To consider the natural intrinsic qualities of the the Mohawk Towpath Byway corridor you really have to take a geologic perspective.
“Glacial ice and meltwater played a major role in the geologic and landform development of the Mohawk Valley. Prior to the last glaciation, the Mohawk drained south from Schenectady and joined the Hudson River near Coeymans, NY. Following glaciation, this route was buried by glacial sediments and a much larger ‘Iromohawk’ river drained through the valley. For a period of a few hundred years, while the St. Lawrence Lowland was blocked with ice, the Iromohawk conveyed the drainage of the Great Lakes and the meltwater of the eastern Laurentide ice sheet through the valley. The Iromohawk cut wide channels across the Hudson-Mohawk Lowland, deposited cobble-sized gravels in many locations east of Little Falls, and eroded bedrock between Rexford and Cohoes, forming the route the modern river follows today.” – The Mohawk River Action Agenda, NYSDEC, 2012.
If you stand atop the lock 7 dam overlook at the south end of Sugar Hill Road, visualize what this view must have looked like 200 years ago. You would see Goat Island in the middle with rapids cascading down shale bedrock on either side of the island. Many of our present day town roads follow old trails used by Native Peoples. There is reason to believe that Riverview Road follows one of these pre-European historic trails west and Sugar Hill Road follows another north.
One of the more difficult excavations in the eastern Mohawk Valley was necessary along the foot of this escarpment when the original Erie Canal was constructed in 1825. This excavation became known as the “young engineer’s cut.” When enlarging the Erie Canal in 1842 the excavation was also enlarged.
Further west between lock 7 dam and Rexford the Mohawk flows through a deep gorge through shale bedrock. The best place to observe this gorge is from the water level. I recommend a canoe or kayak launched from Mohawk Landing Park on the Clifton Park side of the river or the upper level of Lock 7 Park in Niskayuna or Aqueduct Park also in Niskayuna. To view the gorge from above take a short hike northward along the power lines where they cross the Mohawk Hudson Bikeway between Aqueduct and GE Global Research. Another top down view is along Riverview Road in the vicinity of Nott Road in Rexford, but get out of your car or off your bike and walk Riverview Road along this overlook.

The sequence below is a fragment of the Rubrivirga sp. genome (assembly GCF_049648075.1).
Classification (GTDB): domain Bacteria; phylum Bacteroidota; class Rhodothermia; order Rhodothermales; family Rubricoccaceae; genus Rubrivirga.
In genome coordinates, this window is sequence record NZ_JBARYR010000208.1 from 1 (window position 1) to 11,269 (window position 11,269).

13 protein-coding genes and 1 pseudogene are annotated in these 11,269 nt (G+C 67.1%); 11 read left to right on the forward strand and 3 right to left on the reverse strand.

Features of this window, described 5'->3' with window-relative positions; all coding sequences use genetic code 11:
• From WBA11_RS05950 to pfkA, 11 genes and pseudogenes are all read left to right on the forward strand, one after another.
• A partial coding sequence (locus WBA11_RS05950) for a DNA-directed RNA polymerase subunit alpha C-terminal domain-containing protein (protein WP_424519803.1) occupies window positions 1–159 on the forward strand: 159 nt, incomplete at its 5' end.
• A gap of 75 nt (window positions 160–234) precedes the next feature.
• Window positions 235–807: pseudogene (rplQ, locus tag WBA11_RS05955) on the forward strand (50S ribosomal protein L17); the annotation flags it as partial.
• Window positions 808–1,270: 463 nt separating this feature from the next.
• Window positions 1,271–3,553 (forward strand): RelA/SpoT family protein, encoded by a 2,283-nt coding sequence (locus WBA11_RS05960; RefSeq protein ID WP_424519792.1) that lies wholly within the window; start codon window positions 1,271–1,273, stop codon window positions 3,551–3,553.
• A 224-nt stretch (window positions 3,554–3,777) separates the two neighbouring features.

Perhaps my favorite spot for observing geology is from the Cohoes Falls Overlook Park. When the stairway to the lower level is open… the longest stairway in the Byway corridor, hike down to the lower level. From this perspective imagine the discharge of the St Lawrence River coming over these falls and you can visualize what carved the shale cliffs on the other side of the falls.
A geological question: The basalt that forms the lip of the falls… is this resilient geology contiguous with that of the Adirondack Mountains or is it something that defines the northern extent of the Appalachian Mountains? …or neither?
The Byway’s Corridor Management Plan has three paragraphs about our natural resources, perhaps because we didn’t have access to geologic expertise during this period that the document was being formulated. What the Plan does highlight is the broad flood plain between the Lock 7 Dam downstream to the sharp bend in the river west of the I-87 Northway Bridge (also known as the Thaddeus Kosciuszko Bridge). This flood plain has become the Vischer Ferry Nature and Historic Preserve a 600 acre recreational resource on the north side of the river and Lions Park on the south side in Niskayuna through which the Mohawk Hudson Bikeway passes. These flood plains provide the most popular recreational assets within the Byway corridor. But more on that in a subsequent discussion of intrinsic values of the Byway.